(4) The potential of the source line to which the source of the nonvolatile semiconductor memory element to be erased is coupled is endowed with a ramp rate for gradually raising the potential from a low voltage to a high voltage, whereby charges stored in the floating gate are already extracted by tunneling before the voltage of the source reaches a high voltage Vpp, and hence, an excessive intense electric field can be prevented from being applied between the floating gate and the source. This brings forth the effect that the high reliability of the element can be guaranteed.

Although, in the above, the invention made by the inventor has been concretely described on the basis of embodiments, it is needless to say that the present invention is not restricted to the foregoing embodiments, but that it can be variously altered within a scope not departing from the purport thereof. By way of example, the source lines and word lines may well be respectively divided, whereby the memory blocks to be erased are designated by the combinations thereof. As the memory elements, nonvolatile memory elements of FLOTOX (floating gate tunnel oxide) type which utilize tunneling also for write operations may well be employed, apart from the MOS transistors of stacked gate structure which are employed for EPROMs. The writing/erasing high voltage Vpp may well be formed by boosting the power source voltage Vcc by the use of a charge pump circuit as shown in FIG. 7, which is constructed of an internal circuit and which is configured of MOSFETs of diode connection Q51 thru Q66 and capacitors C11 thru C18 that receive the power source voltage Vcc and timing pulses CP, CP generated by an oscillator circuit OSC being similar in arrangement to the circuit shown in FIG. 4. Also in this scheme, with a measure in which the operation of the booster circuit is started by a control signal EE in the erase operation mode, the erase voltage to be supplied to the source line CS can be raised with a ramp rate by utilizing a boosting function based on charge pumping. The gate of an output MOSFET Q67 is supplied with a block erase signal EBS. Thus, the selective erase operation in block unit is permitted as in the foregoing embodiments. In performing the collective erasure, the erase signal EE can be used instead of the signal EBS. This erase control signal EE may be supplied from an external terminal, or may alternatively be formed by the combination with another control signal as described before. Incidentally, although not shown in FIG. 7, a MOSFET for applying the ground potential Vss to the source line CS is disposed in series with the MOSFET Q67. The unshown MOSFET is supplied with a proper control signal, thereby to be brought into its "on" state and apply the ground potential Vss to the source line CS, except for the erase operation of the memory array M-ARY or memory block to which the pertinent source line belongs.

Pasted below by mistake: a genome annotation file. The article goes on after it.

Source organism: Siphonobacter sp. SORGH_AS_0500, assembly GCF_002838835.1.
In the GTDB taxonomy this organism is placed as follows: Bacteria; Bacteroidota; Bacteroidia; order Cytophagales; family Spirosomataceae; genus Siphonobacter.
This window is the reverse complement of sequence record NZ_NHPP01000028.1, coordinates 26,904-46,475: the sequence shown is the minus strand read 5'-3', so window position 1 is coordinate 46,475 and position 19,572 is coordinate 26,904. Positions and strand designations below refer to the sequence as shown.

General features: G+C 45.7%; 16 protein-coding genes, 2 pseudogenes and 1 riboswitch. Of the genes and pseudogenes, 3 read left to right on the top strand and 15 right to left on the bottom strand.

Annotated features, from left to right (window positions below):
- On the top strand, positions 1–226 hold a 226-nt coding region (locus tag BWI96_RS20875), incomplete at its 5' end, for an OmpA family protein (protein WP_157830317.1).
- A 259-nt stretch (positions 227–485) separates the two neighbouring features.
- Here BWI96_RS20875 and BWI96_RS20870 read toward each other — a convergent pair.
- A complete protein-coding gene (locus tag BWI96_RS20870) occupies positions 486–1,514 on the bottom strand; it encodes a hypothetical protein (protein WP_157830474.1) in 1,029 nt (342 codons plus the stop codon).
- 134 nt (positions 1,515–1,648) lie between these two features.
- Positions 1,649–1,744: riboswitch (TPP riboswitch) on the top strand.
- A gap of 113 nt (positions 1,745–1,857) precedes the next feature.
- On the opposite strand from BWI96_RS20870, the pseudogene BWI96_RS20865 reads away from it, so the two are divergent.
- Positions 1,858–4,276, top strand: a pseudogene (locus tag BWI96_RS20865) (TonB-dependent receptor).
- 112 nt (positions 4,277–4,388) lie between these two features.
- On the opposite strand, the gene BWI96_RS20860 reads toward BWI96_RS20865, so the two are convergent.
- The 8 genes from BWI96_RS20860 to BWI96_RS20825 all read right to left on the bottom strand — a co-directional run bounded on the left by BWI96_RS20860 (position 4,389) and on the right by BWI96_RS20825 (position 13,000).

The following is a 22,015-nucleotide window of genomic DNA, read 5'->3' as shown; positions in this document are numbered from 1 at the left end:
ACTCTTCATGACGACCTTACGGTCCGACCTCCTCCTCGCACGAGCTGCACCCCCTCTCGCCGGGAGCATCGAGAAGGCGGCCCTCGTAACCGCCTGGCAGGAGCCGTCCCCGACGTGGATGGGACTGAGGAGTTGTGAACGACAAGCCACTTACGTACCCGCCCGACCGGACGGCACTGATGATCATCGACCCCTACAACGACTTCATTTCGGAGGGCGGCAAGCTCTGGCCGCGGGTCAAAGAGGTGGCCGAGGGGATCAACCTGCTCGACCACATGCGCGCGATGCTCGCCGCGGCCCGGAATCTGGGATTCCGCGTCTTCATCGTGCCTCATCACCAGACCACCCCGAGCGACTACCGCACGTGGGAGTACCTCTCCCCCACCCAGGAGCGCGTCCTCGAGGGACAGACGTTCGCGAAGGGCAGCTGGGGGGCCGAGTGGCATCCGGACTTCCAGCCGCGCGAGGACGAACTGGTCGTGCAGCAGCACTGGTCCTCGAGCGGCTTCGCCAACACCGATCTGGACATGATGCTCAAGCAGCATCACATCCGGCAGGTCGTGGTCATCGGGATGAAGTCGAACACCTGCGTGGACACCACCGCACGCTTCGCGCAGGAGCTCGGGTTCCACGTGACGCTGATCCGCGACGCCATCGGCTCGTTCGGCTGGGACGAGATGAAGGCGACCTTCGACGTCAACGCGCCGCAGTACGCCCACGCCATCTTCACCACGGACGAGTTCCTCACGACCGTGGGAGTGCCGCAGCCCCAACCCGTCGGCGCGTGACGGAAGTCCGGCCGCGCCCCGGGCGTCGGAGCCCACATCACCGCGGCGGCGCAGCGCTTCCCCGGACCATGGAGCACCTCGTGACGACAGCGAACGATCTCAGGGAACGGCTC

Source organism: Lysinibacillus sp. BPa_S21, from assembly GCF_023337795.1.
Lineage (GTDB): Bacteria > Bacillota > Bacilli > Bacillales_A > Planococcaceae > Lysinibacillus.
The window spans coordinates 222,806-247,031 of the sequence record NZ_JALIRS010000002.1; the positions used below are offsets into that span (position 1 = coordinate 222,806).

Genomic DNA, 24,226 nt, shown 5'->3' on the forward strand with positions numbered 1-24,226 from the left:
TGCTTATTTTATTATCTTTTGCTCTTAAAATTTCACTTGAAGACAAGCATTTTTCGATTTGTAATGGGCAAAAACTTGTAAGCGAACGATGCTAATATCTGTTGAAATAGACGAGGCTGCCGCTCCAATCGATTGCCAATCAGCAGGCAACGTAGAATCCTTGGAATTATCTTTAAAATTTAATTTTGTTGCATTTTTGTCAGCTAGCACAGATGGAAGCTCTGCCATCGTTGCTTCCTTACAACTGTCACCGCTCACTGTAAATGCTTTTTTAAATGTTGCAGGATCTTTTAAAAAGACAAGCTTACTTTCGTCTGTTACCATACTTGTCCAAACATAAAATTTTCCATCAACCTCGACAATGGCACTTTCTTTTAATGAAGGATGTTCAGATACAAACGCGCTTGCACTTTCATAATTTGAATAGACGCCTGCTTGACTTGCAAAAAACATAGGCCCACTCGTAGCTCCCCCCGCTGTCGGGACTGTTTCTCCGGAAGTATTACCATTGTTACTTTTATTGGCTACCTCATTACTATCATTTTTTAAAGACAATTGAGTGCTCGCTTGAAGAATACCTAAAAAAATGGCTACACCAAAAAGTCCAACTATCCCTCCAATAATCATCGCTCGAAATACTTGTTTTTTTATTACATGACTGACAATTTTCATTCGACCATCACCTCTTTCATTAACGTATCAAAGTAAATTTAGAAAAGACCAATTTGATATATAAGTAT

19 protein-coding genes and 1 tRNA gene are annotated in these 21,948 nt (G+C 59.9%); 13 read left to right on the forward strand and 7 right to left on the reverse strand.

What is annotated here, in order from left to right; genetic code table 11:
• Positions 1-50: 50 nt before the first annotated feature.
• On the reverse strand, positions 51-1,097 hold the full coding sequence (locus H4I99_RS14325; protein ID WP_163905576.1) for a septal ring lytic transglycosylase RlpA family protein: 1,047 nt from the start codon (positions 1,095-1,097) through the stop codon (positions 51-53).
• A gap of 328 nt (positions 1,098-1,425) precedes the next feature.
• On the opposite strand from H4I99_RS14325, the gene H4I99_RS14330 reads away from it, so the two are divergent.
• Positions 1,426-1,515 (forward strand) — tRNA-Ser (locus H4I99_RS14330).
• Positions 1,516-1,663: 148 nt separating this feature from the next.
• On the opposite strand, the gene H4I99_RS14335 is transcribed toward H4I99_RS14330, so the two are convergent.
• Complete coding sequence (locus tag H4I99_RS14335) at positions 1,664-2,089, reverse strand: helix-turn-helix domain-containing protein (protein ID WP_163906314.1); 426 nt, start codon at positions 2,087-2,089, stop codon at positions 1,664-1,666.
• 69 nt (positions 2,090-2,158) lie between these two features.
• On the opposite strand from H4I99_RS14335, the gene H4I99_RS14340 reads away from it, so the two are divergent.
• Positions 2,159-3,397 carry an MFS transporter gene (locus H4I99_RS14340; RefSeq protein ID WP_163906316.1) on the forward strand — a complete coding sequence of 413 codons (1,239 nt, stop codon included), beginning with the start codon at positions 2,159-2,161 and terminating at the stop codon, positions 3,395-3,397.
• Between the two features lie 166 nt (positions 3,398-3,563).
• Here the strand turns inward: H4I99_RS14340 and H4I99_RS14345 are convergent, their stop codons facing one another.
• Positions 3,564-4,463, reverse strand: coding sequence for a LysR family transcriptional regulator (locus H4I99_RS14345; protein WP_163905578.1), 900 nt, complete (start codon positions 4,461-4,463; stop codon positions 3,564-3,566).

The external control signals which are supplied to the memory device can assume various aspects of performance. The foregoing scheme for bestowing the ramp rate on the high voltage which is supplied to the sources of the memory elements to-be-erased, can adopt the circuit based on charge sharing as described before, or any of other various aspects of performance such as a time constant circuit which is configured of capacitors and resistors, an integrator circuit which utilizes an operational amplifier circuit, and a D/A (digital-to-analog) converter circuit which is combined with a counter circuit so as to receive the count output thereof. The EEPROM which is erased by the high voltage having the ramp rate in this manner, may well be a flush type EEPROM which has only the collective erase mode as stated before.

The practicable circuit arrangements of the memory array and its peripheral circuits which constitute the EEPROM can adopt various aspects of performance. Further, the EEPROM etc. may well be built in a digital semiconductor integrated circuit device such as microcomputer.

The present invention is extensively applicable to nonvolatile memory elements of stacked gate structure as are employed for EPROMs, and to nonvolatile semiconductor memory devices which employ FLOTOX type memory elements.

Effects which are brought forth by typical aspects of performance of the present invention will be briefly explained below: A high voltage is selectively exerted between word lines to which the control gates of nonvolatile semiconductor memory elements are coupled and source lines to which the sources of the nonvolatile semiconductor memory elements are coupled, so as to extract charges stored in the floating gates to the sides of the source lines, whereby partial erasure becomes possible. In addition, a potential to be supplied to the source lines to which the sources of the nonvolatile semiconductor memory elements to be erased are coupled is endowed with ramp-rate characteristics according to which the potential gradually rises from a low voltage to a high voltage, whereby an excessive intense electric field can be prevented from acting between the floating gates and the sources.

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Classifications
U.S. Classification365/185.12, 365/230.03, 331/57, 365/185.14, 365/218, 257/315, 365/230.08
International ClassificationG11C16/30, G11C16/12, G11C16/16
Cooperative ClassificationG11C16/30, G11C16/12, G11C16/16
European ClassificationG11C16/30, G11C16/12, G11C16/16